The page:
Sergio Ortiz-Padilla; Elier Soto-Orduño; Marisa Escobar Barrios; Abril Armenta Manjarrez; Yadira Bastián; J. Alfredo Mendez

    Dopaminergic neurons have the ability to release Dopamine from their axons as well as from their soma and dendrites. This somatodendritically-released Dopamine induces an autoinhibition of Dopaminergic neurons mediated by D2 autoreceptors, and the stimulation of neighbor GABAergic neurons mediated by D1 receptors (D1r). Here, our results suggest that the somatodendritic release of Dopamine in the substantia nigra (SN) may stimulate GABAergic neurons that project their axons into the hippocampus. Using semiquantitative multiplex RT-PCR we show that chronic blockade of the Dopaminergic neurotransmission with both AMPT and reserpine specifically decreases the expression levels of D1r, remarkably this may be the result of an antagonistic effect between AMPT and reserpine, as they induced the expression of a different set of genes when treated by separate. Furthermore, using anterograde and retrograde tracing techniques, we found that the GABAergic neurons that express D1r also project their axons in to the CA1 region of the hippocampus. Finally, we also found that the same treatment that decreases the expression levels of D1r in SN, also induces an impairment in the performance in an appetitive learning task that requires the coding of reward as well as navigational skills. Overall, our findings show the presence of a GABAergic interconnection between the SNr and the hippocampus mediated by D1r.

  • The kappa opioid receptor modulates GABA neuron excitability and synaptic transmission in midbrain-projections from the insular cortex
    Neuropharmacology (IF 4.367) Pub Date : 2019-12-21
    Melanie M. Pina; Dipanwita Pati; Lara S. Hwa; Sarah Y. Wu; Alexandra A. Mahoney; Chiazam G. Omenyi; Montserrat Navarro; Thomas L. Kash

    As an integrative hub, the insular cortex (IC) translates external cues into interoceptive states that generate complex physiological, affective, and behavioral responses. However, the precise circuit and signaling mechanisms in the IC that modulate these processes are unknown. Here, we describe a midbrain-projecting microcircuit in the medial aspect of the agranular IC that signals through the Gαi/o-coupled kappa opioid receptor (KOR) and its endogenous ligand dynorphin (Dyn). Within this microcircuit, Dyn is robustly expressed in layer 2/3, while KOR is localized to deep layer 5, which sends a long-range projection to the substantia nigra (SN). Using ex vivo electrophysiology, we evaluated the functional impact of KOR signaling in layer 5 of the IC. We found that bath application of dynorphin decreased GABA release and increased glutamate release by IC-SN neurons, but did not alter their excitability. Conversely, dynorphin decreased the excitability of GABA neurons without altering synaptic transmission. Pretreatment with the KOR antagonist nor-BNI blocked the effects of dynorphin on IC-SN neurons and GABA neurons, indicating that the changes in synaptic transmission and excitability were selectively mediated through KOR. Selective inhibition of IC GABA neurons using a KOR-derived DREADD recapitulated these effects. This work provides insight into IC microcircuitry and indicates that Dyn/KOR signaling may act to directly reduce activity of layer 5 GABA neurons. In turn, KOR-driven inhibition of GABA promotes disinhibition of IC-SN neurons, which can modulate downstream circuits. Our findings present a potential mechanism whereby chronic upregulation of IC Dyn/KOR signaling can lead to altered subcortical function and downstream activity.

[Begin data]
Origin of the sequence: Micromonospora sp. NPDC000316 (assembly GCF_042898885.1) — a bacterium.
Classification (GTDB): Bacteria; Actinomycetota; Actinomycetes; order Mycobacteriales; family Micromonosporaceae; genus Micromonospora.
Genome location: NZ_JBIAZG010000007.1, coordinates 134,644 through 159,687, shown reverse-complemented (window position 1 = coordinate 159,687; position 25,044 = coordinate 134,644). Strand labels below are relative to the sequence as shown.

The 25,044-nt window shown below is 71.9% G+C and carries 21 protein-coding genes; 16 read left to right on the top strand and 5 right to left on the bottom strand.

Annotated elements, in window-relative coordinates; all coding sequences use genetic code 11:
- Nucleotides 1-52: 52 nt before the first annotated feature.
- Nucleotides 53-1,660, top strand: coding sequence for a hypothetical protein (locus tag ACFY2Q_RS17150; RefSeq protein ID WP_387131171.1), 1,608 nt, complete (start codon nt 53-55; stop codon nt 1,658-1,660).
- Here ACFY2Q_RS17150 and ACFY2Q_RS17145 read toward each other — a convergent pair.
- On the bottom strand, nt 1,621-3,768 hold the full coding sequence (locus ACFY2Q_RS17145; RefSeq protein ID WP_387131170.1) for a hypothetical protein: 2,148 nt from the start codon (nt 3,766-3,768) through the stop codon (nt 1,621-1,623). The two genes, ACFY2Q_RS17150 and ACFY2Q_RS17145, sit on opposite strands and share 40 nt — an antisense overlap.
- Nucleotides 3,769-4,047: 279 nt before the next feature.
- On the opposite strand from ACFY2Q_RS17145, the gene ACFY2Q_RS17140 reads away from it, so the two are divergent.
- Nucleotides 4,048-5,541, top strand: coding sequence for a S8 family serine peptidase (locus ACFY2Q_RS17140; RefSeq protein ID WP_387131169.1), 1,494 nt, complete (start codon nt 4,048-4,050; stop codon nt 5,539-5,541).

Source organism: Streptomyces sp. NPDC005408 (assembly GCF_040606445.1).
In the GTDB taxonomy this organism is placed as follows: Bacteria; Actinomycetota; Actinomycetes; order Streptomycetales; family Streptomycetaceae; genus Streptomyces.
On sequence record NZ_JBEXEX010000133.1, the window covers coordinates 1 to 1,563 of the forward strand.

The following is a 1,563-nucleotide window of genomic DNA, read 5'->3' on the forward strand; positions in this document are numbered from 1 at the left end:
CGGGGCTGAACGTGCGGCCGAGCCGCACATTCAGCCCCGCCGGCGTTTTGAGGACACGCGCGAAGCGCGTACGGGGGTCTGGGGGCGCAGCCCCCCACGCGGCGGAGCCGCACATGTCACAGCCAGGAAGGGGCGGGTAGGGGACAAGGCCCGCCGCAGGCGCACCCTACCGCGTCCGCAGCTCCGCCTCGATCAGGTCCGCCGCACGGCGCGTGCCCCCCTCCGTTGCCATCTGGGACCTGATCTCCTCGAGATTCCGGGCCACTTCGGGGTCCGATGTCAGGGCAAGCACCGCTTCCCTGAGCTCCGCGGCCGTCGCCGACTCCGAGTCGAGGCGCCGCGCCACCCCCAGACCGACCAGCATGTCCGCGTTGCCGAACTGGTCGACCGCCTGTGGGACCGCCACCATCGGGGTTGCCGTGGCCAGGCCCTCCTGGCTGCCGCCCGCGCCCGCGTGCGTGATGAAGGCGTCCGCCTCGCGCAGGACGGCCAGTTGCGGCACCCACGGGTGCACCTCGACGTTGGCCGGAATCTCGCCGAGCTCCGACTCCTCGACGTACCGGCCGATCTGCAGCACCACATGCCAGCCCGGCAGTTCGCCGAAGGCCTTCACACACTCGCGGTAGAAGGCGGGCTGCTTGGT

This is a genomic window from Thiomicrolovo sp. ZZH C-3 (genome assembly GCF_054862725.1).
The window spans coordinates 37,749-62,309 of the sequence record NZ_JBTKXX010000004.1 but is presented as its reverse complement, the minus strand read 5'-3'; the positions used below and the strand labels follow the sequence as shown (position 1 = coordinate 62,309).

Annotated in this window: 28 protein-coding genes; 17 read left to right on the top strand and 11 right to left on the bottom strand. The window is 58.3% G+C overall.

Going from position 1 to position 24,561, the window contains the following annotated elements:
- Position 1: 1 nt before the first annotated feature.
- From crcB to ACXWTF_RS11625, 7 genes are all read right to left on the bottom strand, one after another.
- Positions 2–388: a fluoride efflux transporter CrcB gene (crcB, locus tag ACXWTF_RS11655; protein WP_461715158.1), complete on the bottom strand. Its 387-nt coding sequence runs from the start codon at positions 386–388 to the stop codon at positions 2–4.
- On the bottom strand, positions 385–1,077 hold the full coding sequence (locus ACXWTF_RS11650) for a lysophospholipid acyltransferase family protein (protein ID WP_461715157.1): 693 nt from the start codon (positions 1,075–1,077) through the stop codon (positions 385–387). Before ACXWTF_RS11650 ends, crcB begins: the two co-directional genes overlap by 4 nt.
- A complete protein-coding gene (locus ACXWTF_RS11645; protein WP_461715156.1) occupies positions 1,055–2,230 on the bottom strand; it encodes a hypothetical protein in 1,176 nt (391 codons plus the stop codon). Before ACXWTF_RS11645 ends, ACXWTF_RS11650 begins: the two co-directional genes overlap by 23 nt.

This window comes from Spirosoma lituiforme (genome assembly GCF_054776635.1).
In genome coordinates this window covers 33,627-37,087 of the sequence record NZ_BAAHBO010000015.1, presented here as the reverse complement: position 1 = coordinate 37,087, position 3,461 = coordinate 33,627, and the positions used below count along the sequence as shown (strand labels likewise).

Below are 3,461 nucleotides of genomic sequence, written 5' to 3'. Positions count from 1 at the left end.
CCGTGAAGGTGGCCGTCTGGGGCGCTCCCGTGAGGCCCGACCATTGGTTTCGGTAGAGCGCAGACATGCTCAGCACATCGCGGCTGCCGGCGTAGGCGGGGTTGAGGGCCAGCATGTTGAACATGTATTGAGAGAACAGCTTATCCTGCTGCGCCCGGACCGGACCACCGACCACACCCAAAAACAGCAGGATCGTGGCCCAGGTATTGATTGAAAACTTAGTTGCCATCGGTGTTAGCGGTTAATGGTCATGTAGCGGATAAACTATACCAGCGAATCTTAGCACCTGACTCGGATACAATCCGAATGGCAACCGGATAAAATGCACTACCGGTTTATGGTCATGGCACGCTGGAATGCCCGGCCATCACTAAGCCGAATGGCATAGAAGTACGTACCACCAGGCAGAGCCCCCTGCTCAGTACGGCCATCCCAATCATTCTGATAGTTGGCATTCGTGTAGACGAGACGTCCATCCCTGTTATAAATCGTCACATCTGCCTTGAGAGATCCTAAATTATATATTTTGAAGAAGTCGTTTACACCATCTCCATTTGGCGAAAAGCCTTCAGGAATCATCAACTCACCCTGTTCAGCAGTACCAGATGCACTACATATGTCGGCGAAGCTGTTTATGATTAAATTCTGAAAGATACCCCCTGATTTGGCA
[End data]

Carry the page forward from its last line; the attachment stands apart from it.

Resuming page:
Neuropharmacology (IF 4.367) Pub Date : 2019-12-19
    Aranza Wille-Bille; Fabio Bellia; Ana María Jiménez García; Roberto Sebastián Miranda-Morales; Claudio D’Addario; Ricardo Marcos Pautassi

    Prenatal ethanol exposure (PEE) promotes ethanol consumption in the adolescent offspring accompanied by the transcriptional regulation of kappa opioid receptor (KOR) system genes. This study analyzed if environmental enrichment (EE, from gestational day 20 to postnatal day 26) exerts protective effects upon PEE-modulation of gene expression, ethanol intake and anxiety responses. Pregnant rats were exposed to PEE (0.0 or 2.0 g/kg ethanol, gestational days 17-20) and subsequently the dam and offspring were reared under EE or standard conditions. PEE upregulated KOR mRNA levels in amygdala (AMY) and prodynorphin (PDYN) mRNA levels in ventral tegmental area (VTA) with the latter effect associated with lower DNA methylation at the gene promoter. These effects were normalized by exposure to EE. PEE modulated BDNF mRNA levels in VTA and Nucleus accumbens (AcbN), and EE mitigated the changes in AcbN. EE induced a protective effect on ethanol intake and preference, an effect more noticeable in males than in females, and in prenatal vehicle-treated (PV) than in PEE rats. The male offspring drank significantly less ethanol than the female offspring. The latter result suggests that the protective effect of EE on ethanol drinking may only emerge at lower levels of drinking. In the dams, PEE induced an upregulation of PDYN and KOR in AcbN. PDYN gene expression was normalized by exposure to EE. These results suggest that EE is a promising treatment to inhibit the effects of PEE. The results confirm that PEE effects are mediated by alterations in the transcriptional regulation of KOR system genes.